The above preview is unformatted text

This student written piece of work is one of many that can be found in our GCSE The Merchant of Venice section.

Found what you're looking for?

  • Start learning 29% faster today
  • 150,000+ documents available
  • Just £6.99 a month

Not the one? Search for your essay title...
  • Join over 1.2 million students every month
  • Accelerate your learning by 29%
  • Unlimited access from just £6.99 per month

See related essaysSee related essays

Related GCSE The Merchant of Venice essays

  1. Is Shylock More Sinned Against Than Sinning? Discuss...

    In Act 2 Scene III we learn of the relationship between Shylock and his daughter Jessica. She comments on how she hates living with her father and she also refers to him as a merry devil 'Our house is hell, and thou, a merry devil' Line 2.

  2. Shylock is more sinned against than sinning. Do you agree with this statement?

    He is showing that he believes that Shylock is evil. Antonio supports his viewpoint when he compares trying to stop Shylock to trying to stop a 'flood' or to 'Forbid the mountain pines to wag their high tops.' Act 4 scene 1 lines 75-76 The use of such powerful imagery

  1. Act 4 Scene 1 is the dramatic climax to the play. Analyse how Shakespeare ...

    However Antonio requests that Shylock should convert to a Christianity and all he owns goes to Jessica and Lorenzo once he dies. Shylock can't do anything but accept. Again the audience would have mixed emotions about how fairly Shylock was treated.

  2. Explore the conflicting responses, which the character of Shylock provokes in the audience. How ...

    how he is delighted by the news that Antonio must take the forfeit as written in the bond and Shylock can take a pound of flesh from him. These conflicting responses, coupled with the structure of this particular scene will make it impossible to decide whether Shylock is definitely a victim or definitely a villain.

  1. "How might modern audiences react to Shylock's fate in the trial scene?"

    Shylock; therefore at this stage in the play, audiences would quite sympathetic to Shylock, and had his fate come at this stage, there would be much more sympathy for him, however our opinion of him changes as the play progresses.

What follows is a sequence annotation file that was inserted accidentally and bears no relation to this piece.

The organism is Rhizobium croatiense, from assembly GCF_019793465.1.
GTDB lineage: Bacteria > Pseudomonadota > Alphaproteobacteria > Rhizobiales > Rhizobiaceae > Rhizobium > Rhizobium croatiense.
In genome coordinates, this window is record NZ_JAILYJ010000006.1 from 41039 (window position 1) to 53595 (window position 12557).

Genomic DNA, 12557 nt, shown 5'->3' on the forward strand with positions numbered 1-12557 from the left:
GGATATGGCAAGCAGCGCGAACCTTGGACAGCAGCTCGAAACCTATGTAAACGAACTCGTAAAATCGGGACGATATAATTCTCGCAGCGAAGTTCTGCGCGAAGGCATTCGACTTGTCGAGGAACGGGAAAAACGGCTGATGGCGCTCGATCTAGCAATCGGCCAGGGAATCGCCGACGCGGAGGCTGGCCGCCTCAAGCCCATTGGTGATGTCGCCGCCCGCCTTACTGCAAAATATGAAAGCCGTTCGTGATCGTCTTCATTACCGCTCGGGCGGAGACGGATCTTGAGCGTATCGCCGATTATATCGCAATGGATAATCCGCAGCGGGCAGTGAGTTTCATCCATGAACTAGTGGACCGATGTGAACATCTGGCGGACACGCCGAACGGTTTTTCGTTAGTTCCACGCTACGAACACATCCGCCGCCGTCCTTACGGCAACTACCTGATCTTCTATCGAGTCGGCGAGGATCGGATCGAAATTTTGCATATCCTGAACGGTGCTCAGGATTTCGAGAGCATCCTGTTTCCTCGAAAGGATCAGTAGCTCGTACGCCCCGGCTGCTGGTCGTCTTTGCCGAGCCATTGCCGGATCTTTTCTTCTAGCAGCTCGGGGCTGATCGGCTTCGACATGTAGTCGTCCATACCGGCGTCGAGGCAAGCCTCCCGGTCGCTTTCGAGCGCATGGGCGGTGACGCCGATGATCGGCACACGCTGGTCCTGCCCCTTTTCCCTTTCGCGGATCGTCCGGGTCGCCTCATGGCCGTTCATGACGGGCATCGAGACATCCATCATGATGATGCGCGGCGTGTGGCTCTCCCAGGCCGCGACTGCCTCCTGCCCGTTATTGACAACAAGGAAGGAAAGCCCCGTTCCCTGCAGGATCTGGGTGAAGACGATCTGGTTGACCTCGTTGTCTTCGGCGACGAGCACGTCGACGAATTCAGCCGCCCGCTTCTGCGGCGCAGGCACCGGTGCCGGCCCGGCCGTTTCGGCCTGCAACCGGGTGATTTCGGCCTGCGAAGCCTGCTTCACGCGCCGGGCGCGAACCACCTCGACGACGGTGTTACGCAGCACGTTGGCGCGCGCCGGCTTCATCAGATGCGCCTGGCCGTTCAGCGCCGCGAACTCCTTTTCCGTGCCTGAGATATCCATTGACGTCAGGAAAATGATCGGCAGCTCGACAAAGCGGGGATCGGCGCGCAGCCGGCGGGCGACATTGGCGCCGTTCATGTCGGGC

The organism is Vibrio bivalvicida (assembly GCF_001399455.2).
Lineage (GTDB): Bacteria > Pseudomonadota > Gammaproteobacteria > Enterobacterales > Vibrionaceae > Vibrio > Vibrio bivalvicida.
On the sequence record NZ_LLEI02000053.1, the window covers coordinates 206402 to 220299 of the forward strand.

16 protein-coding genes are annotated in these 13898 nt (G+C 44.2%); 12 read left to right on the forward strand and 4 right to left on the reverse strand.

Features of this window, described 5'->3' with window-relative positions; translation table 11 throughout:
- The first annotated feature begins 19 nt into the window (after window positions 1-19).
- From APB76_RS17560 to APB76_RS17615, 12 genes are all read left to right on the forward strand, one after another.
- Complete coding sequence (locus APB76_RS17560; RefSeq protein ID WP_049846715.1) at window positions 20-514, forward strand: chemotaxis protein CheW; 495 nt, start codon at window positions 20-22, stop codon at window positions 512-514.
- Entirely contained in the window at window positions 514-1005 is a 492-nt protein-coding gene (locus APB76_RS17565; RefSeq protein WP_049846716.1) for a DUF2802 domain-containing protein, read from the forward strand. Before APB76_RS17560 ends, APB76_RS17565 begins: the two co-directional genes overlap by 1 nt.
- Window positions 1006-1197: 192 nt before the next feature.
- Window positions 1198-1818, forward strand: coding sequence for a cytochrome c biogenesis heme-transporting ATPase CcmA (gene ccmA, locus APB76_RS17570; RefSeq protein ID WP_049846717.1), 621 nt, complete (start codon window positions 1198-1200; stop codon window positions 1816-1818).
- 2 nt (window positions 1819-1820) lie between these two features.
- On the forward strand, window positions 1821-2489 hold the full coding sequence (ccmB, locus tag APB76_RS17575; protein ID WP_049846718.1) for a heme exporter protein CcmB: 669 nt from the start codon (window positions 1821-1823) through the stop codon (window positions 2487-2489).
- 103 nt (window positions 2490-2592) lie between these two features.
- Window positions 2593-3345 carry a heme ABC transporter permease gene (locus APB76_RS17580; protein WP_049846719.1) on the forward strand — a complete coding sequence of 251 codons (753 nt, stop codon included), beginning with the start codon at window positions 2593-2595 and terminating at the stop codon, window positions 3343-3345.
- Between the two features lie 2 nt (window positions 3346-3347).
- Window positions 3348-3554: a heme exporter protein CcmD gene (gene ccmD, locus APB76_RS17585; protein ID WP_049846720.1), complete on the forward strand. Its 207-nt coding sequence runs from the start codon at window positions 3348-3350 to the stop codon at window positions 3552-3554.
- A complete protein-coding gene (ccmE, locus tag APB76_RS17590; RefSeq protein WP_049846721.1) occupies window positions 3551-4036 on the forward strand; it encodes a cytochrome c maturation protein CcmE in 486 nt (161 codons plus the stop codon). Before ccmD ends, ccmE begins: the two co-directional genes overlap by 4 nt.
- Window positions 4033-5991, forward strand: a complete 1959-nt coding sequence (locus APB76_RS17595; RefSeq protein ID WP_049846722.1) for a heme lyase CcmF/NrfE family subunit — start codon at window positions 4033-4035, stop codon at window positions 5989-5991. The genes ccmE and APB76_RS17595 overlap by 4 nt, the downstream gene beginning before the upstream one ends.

2. By a careful consideration of the ways in which Shylock is presented, examine how ...

    It is deeply disturbing that Shylock requests for Antonio's flesh should he not be able to repay him. Shylock has a bloodthirsty need for Antonio to die painfully and so reveals to the play's reader a sadistic personality. Although the reader is already informed of Shylock's hatred, yet again it

  1. Is Shylock a man more sinned against than sinning?

    outside world and mistreated so much that he feels he has to emphasis at length the importance of protecting what is his. Shylock soon remarks in (Act 1, Scene 3) that he hates Antonio "...for he is a Christian." The audience in Shakespeare's time would have been largely Christian and

  2. More sinned against, than sinning How far do you agree with this description of ...

    Shakespeare uses the phrase ?smiling villain? an image often used in his other plays to show again to the audience Antonio?s racist nature creating the sense that Antonio is the one in the wrong, not Shylock. Antithesis Moreover, Shylock addresses Antonio and Bassanio as ?Signiors or Fair sir?, in a friendly manner.

  • Over 160,000 pieces
    of student written work
  • Annotated by
    experienced teachers
  • Ideas and feedback to
    improve your own work